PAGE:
Hector, A.G.E. EP

[20:20 Visions Recordings]


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Before releasing his first record or clerking for SoHo’s Phonica Records, Hector Murillo was a sought after DJ whose talent behind the decks helped him earn the later opportunities. The skills every good DJ needs — a strong sense of pacing, an ear for potent combinations, and the ability to read a dance floor — have greatly informed his productions. Murillo’s singles for Horizontal, Mobilee, 8bit and Phonica’s imprint, while lean on melody and flush with percussion, have been decidedly on-trend, fodder for DJs with audiences who can’t get enough bongo rolls or Latin flourishes. The A.G.E. EP, his first for Ralph Lawson’s 20:20 Vision label, puts aside Romantic touches in favor of heads down, DJ-friendly house grooves.

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Sonically this EP is aligned with the tracky, minimal-inclined releases of Oslo or Intacto more than 20:20 Vision’s more fleshed out catalog. Both in execution and style, its three tracks most resemble the percussive build and release at the heart of so many 2000 And One tracks and their quality is similarly uneven. Hector knows when to pull back and push forth on his galloping, garage house rhythms and organ pulses in “Not At The Moment,” generating tension behind the hand percussion, indistinct vocals and unexpected kick drum triplets that are swapped in. Indeed, there’s a bit of relief when the snares and bass strut back in to provide order — freestyle dance is over. “Hang On” is a bit simpler but even more effective, pairing back to rumbling bass, a chorus of vocal syllables (including the particularly agreeable “GO!”), and light percussion. It’s a tug of war on the dance floor between overflowing bass lines and persistent, almost nagging rhythms; the DJ hardly even needs to cut the bass, for better or worse. Despite some well laid percussion patterns, “A.G.E.” feels like it’s merely treading water, another barrage of vocal samples and steely organ notes that would hardly attract notice among other contemporary house tracks. The entire EP speaks clearest through a booming PA to an already sweaty dance floor, but its true appeal lies in whether or not its volte-face bass drops get you excited. And with “Hang On,” at the very least, it works for me.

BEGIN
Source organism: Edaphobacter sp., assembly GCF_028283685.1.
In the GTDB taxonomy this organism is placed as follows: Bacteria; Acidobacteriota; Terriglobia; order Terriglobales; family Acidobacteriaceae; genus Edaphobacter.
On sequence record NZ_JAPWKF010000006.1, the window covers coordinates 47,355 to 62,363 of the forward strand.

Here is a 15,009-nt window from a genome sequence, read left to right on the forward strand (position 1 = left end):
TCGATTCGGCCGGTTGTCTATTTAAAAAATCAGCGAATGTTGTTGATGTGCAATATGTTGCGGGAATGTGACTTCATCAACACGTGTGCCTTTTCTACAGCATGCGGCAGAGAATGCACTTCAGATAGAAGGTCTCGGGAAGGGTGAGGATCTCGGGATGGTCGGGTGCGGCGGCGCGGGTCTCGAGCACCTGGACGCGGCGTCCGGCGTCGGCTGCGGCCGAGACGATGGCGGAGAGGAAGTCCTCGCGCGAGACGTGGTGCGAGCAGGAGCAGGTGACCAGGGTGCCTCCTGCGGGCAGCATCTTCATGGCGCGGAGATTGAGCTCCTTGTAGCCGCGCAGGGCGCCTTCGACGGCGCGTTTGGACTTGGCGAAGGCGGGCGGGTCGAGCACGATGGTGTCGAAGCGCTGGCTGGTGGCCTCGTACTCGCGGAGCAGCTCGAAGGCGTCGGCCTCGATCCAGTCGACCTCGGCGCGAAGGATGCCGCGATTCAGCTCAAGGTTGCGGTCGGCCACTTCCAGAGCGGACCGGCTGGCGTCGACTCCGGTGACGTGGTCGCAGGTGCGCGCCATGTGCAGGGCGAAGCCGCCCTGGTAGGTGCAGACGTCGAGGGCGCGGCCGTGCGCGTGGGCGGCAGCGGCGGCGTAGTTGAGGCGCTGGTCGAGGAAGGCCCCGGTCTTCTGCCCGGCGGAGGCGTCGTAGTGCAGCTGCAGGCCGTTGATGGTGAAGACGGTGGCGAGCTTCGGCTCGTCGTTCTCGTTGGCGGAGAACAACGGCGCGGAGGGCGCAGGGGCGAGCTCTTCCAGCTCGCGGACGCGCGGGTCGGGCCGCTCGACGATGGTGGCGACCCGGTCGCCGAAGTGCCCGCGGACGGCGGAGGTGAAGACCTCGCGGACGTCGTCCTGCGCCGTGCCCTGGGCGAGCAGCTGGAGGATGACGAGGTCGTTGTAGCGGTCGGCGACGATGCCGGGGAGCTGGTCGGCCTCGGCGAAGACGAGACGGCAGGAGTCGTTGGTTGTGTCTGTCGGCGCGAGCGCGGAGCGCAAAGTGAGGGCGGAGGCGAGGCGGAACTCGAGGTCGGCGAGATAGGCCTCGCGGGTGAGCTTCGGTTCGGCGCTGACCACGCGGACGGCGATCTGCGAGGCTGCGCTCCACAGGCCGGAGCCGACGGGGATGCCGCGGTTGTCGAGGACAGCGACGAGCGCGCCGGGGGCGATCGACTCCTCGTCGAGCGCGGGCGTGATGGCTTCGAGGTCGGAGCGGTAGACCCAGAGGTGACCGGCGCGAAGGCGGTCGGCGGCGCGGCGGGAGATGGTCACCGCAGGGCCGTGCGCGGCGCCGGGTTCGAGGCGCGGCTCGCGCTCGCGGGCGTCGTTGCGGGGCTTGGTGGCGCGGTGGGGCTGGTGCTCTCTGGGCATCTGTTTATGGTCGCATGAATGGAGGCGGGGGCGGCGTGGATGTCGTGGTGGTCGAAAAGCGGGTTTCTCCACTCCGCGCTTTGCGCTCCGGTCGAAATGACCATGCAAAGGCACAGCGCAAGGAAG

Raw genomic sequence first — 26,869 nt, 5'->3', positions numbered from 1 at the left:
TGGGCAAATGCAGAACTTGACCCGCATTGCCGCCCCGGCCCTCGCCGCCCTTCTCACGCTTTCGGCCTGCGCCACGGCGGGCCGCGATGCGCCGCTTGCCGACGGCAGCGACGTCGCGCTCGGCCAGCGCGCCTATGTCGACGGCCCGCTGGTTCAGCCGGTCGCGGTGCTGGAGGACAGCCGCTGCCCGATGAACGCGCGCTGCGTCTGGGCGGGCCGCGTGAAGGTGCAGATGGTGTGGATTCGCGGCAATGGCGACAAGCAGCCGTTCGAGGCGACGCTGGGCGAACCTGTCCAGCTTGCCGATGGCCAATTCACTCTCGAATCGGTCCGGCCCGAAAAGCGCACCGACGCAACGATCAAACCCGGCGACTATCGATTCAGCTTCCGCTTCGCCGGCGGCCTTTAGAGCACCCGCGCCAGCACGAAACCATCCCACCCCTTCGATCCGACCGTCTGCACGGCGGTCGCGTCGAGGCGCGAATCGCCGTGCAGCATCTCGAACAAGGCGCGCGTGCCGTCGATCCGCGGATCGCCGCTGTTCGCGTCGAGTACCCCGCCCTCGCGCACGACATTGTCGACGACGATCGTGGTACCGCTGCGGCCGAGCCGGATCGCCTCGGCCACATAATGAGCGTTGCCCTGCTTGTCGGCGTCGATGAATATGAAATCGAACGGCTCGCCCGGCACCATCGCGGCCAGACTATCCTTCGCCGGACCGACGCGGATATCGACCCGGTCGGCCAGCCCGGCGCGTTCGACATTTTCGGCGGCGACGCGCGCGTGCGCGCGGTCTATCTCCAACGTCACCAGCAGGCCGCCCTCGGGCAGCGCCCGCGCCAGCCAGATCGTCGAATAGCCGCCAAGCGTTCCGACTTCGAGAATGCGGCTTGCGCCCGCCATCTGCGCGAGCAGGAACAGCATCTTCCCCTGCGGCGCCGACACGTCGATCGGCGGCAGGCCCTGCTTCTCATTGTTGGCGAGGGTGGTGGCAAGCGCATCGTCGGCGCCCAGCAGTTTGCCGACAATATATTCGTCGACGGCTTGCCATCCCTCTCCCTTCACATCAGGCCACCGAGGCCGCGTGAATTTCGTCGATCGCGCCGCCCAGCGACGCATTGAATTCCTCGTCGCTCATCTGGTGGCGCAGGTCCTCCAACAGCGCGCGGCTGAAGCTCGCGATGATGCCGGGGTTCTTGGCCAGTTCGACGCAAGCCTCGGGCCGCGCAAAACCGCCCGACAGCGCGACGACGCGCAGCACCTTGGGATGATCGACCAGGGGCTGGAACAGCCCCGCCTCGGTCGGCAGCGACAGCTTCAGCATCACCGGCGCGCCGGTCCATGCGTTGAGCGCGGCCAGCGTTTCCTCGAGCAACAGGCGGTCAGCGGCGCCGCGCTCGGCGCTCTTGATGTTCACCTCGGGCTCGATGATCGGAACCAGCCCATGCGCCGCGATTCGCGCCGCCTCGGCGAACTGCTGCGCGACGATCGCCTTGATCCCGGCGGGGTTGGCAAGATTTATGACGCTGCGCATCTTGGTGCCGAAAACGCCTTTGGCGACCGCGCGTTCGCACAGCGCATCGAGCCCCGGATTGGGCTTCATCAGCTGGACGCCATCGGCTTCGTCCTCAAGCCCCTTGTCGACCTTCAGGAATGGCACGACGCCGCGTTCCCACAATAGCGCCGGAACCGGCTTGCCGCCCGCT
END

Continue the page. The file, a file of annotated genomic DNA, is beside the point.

squirts  on June 22, 2010 at 9:22 AM

I don’t understand why LWE is even reviewing this EP, it’s really boring & average. I’m guessing a brown envelope was slipped under someone’s door.

littlewhiteearbuds  on June 22, 2010 at 9:33 AM

Clearly Anton reviewed it because he found it at least somewhat interesting. Not every record that comes out is outstanding but that doesn’t mean they’re unworthy of being analyzed critically.

Anton  on June 22, 2010 at 9:41 AM

You should look at my other reviews, squirts. I like taking on records whose appeal isn’t obvious, especially within underground circles. It’s my goal as a critic to try and understand records that catch my ear, whether or not I love them, because they obviously appeal to SOMEONE. To me, that’s reason alone to review a record.

squirts  on June 24, 2010 at 3:57 AM

Ouch, I think I may have got out of my bed on the wrong side that morning…

Apologies for the strength of my words, I suppose it’s more a measure of the standards I hold you guys up to. LWE is one of my reference points for new releases, and I mostly agree with your occasionally harsh approach to reviewing.

@ Anton – I have a lot of time for your charts and reviews, hence my surprise at seeing this EP here :)

Anton  on June 24, 2010 at 9:49 AM

I hear you, squirts. There’s much more good stuff to come.

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